The candidates for NC House District 2 took to the stage Sunday at the Dare County League of Women Voters Candidate Reception in Kitty Hawk. The two present starkly different pictures of the state of our State and offer different solutions to our lagging state economy.

Bob Steinburg

Bob Steinburg (R) was the first to speak.  He spent the majority of his time at the podium citing fact after fact showing that North Carolina is a state in trouble.  He stated that in the last ten years, we have lost 133,000 jobs, making us the 9th worst performing state in the country.  He attacked his opponent’s record frequently.  He pointed out that Mr. Spear and the Democrats voted to increase taxes by over $1 Billion in 2009.  This in a state that already has the highest corporate taxes in the Southeast, the highest personal taxes in the Southeast and the 10th highest personal taxes in the country.  Steinburg went after Spear’s support of job development investment grants.  These are grants handed out by the state to help create jobs.  He pointed out that 95% to the grants when to the richest counties in the state while only 5% went to the poorest.  House District 2 represents some of the poorest counties in the State.  Bob, as his supporters expected, went slightly over his allotted time, saying at the end “We’ve got a lot of work to do.  We need to cut taxes; personal taxes and corporate taxes and we need to lower regulation.”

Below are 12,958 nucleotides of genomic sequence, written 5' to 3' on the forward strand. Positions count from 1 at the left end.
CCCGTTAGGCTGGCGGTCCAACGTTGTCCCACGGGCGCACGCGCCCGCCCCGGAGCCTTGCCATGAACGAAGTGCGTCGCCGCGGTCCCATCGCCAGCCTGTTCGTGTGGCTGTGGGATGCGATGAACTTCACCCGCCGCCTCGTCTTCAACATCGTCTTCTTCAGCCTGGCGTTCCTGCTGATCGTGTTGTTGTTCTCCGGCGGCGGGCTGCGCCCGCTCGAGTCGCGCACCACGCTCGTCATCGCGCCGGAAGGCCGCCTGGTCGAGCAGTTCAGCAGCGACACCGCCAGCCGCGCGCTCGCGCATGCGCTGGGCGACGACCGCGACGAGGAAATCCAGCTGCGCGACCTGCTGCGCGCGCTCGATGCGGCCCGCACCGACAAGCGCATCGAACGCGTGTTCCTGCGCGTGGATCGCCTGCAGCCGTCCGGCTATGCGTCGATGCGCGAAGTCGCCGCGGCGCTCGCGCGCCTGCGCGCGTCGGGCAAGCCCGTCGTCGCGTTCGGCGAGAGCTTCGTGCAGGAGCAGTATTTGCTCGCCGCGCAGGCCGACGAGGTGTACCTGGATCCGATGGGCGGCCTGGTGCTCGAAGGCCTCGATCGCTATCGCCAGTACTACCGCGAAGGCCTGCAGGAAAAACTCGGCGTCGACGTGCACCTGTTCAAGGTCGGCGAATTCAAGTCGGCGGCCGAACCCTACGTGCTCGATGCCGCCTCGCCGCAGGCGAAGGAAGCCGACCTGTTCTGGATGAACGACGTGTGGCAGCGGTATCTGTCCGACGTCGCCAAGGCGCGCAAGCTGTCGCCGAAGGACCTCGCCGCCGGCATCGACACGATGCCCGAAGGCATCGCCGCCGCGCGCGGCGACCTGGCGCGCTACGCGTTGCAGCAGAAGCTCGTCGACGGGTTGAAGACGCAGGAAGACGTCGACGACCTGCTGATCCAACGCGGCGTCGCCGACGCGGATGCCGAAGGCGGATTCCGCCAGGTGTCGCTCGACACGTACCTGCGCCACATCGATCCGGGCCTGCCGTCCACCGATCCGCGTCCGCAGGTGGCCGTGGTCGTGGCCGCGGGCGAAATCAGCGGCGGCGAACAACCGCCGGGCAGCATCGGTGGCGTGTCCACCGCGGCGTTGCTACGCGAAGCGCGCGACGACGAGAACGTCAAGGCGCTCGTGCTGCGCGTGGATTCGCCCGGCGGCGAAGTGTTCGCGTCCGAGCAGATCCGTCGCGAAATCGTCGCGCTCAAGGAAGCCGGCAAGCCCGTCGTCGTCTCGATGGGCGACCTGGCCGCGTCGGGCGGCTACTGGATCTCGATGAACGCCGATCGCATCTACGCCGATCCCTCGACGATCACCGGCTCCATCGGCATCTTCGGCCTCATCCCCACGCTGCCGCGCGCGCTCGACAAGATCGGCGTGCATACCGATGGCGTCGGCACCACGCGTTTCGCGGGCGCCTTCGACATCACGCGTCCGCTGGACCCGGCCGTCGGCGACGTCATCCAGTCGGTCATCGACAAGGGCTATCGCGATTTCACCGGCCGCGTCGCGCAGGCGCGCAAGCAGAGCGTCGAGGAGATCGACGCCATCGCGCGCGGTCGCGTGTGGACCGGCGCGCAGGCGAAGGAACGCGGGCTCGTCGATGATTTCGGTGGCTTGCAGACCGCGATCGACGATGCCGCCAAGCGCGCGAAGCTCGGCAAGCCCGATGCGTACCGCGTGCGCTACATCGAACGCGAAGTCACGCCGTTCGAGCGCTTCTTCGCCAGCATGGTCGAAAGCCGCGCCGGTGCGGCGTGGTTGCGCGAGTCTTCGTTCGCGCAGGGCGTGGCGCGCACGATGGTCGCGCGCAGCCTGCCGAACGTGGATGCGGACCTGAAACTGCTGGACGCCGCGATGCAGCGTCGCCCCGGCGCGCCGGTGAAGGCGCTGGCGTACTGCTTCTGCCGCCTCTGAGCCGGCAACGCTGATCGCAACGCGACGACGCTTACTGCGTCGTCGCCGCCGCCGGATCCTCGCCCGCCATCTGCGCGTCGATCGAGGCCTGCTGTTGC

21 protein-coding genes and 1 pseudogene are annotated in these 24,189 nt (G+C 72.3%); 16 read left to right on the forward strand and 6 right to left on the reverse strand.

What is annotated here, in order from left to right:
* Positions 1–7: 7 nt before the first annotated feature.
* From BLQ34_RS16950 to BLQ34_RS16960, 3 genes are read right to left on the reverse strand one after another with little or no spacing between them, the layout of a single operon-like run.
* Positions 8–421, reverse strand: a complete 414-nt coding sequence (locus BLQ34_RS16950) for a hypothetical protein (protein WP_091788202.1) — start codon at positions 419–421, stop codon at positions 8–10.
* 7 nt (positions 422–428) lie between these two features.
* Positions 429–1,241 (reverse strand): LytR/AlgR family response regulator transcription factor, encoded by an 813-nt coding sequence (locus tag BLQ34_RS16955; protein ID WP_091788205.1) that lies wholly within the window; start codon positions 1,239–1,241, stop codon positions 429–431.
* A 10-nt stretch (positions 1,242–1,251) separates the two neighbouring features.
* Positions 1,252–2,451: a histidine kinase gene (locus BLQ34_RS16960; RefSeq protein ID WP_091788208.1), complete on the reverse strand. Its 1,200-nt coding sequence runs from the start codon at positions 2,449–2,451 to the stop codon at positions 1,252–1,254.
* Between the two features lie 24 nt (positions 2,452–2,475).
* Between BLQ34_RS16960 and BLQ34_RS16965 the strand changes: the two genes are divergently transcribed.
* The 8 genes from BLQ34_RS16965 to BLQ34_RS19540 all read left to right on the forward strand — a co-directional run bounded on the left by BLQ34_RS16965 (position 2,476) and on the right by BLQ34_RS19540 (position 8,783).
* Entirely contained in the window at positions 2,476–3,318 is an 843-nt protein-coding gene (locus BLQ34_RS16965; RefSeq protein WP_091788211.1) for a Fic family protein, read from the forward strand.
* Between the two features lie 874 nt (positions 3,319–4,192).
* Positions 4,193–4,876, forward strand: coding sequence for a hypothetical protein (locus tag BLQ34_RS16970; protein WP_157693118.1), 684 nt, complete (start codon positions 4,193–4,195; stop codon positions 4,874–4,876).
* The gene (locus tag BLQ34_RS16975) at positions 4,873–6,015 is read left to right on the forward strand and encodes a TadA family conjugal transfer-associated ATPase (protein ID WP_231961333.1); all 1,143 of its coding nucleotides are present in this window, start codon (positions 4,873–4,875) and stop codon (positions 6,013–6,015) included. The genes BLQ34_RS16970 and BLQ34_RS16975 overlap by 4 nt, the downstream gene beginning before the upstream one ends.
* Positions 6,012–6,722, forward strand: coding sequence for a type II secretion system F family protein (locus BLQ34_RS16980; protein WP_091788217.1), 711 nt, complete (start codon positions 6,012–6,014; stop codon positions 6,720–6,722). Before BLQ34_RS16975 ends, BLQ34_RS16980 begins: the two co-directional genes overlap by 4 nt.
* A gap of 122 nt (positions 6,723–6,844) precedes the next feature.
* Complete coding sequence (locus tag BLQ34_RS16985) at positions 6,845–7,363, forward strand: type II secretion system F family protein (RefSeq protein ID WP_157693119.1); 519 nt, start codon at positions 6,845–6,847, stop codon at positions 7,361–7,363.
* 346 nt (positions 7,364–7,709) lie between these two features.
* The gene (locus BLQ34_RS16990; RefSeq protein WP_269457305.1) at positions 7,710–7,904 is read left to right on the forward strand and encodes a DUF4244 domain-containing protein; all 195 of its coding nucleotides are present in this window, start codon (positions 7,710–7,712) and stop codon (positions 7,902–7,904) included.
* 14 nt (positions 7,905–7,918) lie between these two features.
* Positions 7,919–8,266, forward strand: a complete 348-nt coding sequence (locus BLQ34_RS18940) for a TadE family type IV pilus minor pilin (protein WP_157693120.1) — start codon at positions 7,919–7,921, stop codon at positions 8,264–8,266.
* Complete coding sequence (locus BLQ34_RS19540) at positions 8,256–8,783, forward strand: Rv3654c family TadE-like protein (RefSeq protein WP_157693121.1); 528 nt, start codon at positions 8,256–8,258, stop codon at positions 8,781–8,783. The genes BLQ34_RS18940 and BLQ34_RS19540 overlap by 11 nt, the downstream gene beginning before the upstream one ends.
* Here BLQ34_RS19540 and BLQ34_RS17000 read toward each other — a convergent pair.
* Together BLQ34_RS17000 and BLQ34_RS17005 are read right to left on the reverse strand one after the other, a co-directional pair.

Representative Tim Spear

Representative Tim Spear (D) said that Mr Steinburg “must be talking about two different North Carolinas”.  He cited a Kipplinger Magazine article from 2009 which stated that North Carolina was the best state for retirees.  He said that 5,000 new jobs were created in June alone.  He defended his support for targeted incentives saying, “The economic incentive policies that we have in place are working.”  He pointed to Caterpillar which recently created new jobs in Forsyth and Lee Counties.  Changing gears, Mr. Spear spelled out how the majority of our state revenue is spent.  57% goes to Education, 23% to Health and Human Services and 13% to Justice and Public Safety.  He said that cuts could be made to HHS if we wanted to cut programs like Meals on Wheels.  Cuts in public safety could be made if we wanted to ‘close down prisons and turn people loose’.  Although not completely opposed to spending cuts, Mr. Spear is not in favor of across the board spending cuts saying instead, “I think the cuts need to be made carefully by Department Heads and by the Secretaries…”